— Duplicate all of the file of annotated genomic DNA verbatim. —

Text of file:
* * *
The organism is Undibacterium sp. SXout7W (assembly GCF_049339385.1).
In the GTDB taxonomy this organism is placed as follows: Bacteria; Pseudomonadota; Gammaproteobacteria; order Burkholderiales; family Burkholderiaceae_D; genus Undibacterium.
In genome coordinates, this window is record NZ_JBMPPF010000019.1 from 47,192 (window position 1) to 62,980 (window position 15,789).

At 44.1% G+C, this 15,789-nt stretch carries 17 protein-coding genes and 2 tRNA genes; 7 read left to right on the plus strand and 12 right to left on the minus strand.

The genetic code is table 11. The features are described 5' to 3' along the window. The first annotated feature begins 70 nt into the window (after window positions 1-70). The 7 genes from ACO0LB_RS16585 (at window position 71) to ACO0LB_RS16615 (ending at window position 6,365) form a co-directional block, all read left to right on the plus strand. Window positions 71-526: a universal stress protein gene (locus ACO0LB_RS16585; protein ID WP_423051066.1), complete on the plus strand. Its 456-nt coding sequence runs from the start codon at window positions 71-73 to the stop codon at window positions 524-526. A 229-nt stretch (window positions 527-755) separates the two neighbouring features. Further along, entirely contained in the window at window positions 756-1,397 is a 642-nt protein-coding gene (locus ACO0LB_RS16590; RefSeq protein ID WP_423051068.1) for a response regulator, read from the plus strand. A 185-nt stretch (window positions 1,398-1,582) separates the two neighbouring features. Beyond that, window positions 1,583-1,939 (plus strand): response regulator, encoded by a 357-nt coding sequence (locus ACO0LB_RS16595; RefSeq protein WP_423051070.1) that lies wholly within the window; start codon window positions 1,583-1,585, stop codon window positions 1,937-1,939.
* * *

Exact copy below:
The organism is Undibacterium sp. SXout7W (assembly GCF_049339385.1).
In the GTDB taxonomy this organism is placed as follows: Bacteria; Pseudomonadota; Gammaproteobacteria; order Burkholderiales; family Burkholderiaceae_D; genus Undibacterium.
In genome coordinates, this window is record NZ_JBMPPF010000019.1 from 47,192 (window position 1) to 62,980 (window position 15,789).

At 44.1% G+C, this 15,789-nt stretch carries 17 protein-coding genes and 2 tRNA genes; 7 read left to right on the plus strand and 12 right to left on the minus strand.

The genetic code is table 11. The features are described 5' to 3' along the window. The first annotated feature begins 70 nt into the window (after window positions 1-70). The 7 genes from ACO0LB_RS16585 (at window position 71) to ACO0LB_RS16615 (ending at window position 6,365) form a co-directional block, all read left to right on the plus strand. Window positions 71-526: a universal stress protein gene (locus ACO0LB_RS16585; protein ID WP_423051066.1), complete on the plus strand. Its 456-nt coding sequence runs from the start codon at window positions 71-73 to the stop codon at window positions 524-526. A 229-nt stretch (window positions 527-755) separates the two neighbouring features. Further along, entirely contained in the window at window positions 756-1,397 is a 642-nt protein-coding gene (locus ACO0LB_RS16590; RefSeq protein ID WP_423051068.1) for a response regulator, read from the plus strand. A 185-nt stretch (window positions 1,398-1,582) separates the two neighbouring features. Beyond that, window positions 1,583-1,939 (plus strand): response regulator, encoded by a 357-nt coding sequence (locus ACO0LB_RS16595; RefSeq protein WP_423051070.1) that lies wholly within the window; start codon window positions 1,583-1,585, stop codon window positions 1,937-1,939.